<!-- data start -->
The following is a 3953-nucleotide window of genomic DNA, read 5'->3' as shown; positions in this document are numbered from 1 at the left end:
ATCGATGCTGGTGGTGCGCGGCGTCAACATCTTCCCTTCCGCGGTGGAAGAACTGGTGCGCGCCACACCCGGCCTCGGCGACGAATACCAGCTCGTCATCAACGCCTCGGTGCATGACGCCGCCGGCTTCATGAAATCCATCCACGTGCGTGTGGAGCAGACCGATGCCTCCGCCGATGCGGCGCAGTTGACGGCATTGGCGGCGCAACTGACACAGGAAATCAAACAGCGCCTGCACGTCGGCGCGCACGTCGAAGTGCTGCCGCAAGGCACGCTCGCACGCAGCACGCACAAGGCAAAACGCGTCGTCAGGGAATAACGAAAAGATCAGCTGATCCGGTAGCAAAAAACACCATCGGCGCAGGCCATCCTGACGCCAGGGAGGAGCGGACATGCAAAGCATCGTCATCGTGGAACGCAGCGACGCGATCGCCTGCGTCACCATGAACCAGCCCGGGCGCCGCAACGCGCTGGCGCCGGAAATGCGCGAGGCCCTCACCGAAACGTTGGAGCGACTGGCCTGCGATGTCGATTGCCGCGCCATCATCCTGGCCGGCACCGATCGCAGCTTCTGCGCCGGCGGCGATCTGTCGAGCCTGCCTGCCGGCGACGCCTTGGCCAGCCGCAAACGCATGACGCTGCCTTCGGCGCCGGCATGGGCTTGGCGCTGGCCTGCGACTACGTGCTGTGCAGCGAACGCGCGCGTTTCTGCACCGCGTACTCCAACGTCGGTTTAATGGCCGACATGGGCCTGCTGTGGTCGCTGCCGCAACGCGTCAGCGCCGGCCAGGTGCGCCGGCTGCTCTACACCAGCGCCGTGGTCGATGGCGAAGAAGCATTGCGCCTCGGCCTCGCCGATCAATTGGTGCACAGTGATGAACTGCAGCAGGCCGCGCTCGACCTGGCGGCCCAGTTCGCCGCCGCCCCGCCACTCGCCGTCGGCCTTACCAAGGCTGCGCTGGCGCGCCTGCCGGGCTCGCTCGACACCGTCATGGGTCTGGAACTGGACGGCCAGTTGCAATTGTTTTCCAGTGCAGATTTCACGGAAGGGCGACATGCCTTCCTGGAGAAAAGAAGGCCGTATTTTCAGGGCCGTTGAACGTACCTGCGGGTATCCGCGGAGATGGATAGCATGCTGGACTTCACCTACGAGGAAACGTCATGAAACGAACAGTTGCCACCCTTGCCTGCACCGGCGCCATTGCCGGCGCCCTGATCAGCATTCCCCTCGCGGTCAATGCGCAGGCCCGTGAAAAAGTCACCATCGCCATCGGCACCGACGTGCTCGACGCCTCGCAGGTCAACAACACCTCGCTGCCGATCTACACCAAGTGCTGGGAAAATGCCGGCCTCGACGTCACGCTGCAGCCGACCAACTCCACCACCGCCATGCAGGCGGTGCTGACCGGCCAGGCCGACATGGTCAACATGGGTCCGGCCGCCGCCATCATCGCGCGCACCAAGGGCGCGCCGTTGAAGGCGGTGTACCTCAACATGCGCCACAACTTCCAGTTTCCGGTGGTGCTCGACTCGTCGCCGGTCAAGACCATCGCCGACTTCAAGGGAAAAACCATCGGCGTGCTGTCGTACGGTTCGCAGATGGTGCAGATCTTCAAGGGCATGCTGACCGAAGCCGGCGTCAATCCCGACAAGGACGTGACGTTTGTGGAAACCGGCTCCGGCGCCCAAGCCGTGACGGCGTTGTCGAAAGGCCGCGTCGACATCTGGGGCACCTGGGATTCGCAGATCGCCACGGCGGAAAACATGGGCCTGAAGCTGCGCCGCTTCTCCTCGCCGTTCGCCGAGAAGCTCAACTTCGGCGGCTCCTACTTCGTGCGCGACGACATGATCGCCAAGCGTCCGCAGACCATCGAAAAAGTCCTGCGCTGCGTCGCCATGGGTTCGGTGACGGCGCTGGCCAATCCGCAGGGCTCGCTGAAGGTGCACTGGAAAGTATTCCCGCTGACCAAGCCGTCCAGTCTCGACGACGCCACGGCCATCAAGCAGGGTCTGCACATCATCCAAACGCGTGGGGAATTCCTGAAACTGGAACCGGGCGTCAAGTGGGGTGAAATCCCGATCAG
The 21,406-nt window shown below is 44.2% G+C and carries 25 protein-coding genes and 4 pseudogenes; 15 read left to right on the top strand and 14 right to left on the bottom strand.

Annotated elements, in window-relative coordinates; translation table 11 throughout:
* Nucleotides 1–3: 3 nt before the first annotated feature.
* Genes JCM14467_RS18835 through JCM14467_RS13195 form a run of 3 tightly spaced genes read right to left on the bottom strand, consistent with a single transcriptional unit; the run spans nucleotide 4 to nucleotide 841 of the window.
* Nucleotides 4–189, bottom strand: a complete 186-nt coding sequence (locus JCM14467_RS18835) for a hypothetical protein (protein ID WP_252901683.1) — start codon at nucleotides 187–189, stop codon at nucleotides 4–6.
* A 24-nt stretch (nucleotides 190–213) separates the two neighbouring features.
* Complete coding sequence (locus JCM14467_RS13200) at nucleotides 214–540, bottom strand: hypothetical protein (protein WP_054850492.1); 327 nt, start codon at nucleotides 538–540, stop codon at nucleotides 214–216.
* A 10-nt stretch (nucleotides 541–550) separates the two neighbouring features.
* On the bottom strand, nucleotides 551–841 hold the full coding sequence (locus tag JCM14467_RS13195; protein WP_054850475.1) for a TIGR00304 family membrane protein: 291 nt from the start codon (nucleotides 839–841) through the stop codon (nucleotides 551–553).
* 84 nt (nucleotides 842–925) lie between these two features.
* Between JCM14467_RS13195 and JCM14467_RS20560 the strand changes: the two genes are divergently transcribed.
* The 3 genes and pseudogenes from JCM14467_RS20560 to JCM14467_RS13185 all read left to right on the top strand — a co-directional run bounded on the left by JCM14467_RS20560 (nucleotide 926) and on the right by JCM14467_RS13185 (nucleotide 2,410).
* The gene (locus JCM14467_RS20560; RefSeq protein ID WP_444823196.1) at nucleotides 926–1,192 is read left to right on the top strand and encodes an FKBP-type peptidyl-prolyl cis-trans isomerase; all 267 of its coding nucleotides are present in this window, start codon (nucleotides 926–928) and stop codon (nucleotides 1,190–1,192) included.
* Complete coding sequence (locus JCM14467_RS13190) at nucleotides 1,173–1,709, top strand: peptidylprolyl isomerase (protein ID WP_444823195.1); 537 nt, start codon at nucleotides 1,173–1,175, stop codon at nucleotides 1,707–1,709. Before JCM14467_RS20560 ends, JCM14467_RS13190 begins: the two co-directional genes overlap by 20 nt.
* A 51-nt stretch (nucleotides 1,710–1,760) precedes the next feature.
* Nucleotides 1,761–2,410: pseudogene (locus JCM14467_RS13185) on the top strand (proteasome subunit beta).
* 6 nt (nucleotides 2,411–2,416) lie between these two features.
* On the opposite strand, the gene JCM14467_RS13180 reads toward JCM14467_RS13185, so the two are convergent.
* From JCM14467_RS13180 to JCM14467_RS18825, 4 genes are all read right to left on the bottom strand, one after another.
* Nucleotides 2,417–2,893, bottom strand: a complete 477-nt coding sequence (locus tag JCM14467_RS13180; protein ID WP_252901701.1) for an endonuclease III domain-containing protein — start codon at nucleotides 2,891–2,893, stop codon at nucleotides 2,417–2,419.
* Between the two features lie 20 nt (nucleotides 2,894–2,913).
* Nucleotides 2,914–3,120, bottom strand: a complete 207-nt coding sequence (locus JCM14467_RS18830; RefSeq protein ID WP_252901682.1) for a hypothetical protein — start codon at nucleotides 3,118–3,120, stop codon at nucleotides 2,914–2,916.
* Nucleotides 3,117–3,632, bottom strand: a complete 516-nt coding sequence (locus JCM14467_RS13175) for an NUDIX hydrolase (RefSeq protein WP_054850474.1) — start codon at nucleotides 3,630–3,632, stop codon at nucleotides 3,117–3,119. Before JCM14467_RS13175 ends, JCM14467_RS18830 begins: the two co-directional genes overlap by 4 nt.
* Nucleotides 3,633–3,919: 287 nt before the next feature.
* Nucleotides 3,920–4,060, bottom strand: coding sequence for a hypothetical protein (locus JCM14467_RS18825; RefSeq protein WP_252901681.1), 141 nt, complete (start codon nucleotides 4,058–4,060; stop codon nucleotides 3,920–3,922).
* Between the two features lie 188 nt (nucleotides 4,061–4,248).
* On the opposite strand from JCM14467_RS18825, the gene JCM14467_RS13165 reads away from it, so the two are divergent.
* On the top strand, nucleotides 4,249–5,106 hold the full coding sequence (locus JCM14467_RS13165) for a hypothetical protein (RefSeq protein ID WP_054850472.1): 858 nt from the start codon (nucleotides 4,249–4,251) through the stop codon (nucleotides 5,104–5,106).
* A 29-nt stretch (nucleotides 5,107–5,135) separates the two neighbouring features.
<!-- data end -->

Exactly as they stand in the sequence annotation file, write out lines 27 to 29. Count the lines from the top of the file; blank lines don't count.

* Nucleotides 3,920–4,060, bottom strand: coding sequence for a hypothetical protein (locus JCM14467_RS18825; RefSeq protein WP_252901681.1), 141 nt, complete (start codon nucleotides 4,058–4,060; stop codon nucleotides 3,920–3,922).
* Between the two features lie 188 nt (nucleotides 4,061–4,248).
* On the opposite strand from JCM14467_RS18825, the gene JCM14467_RS13165 reads away from it, so the two are divergent.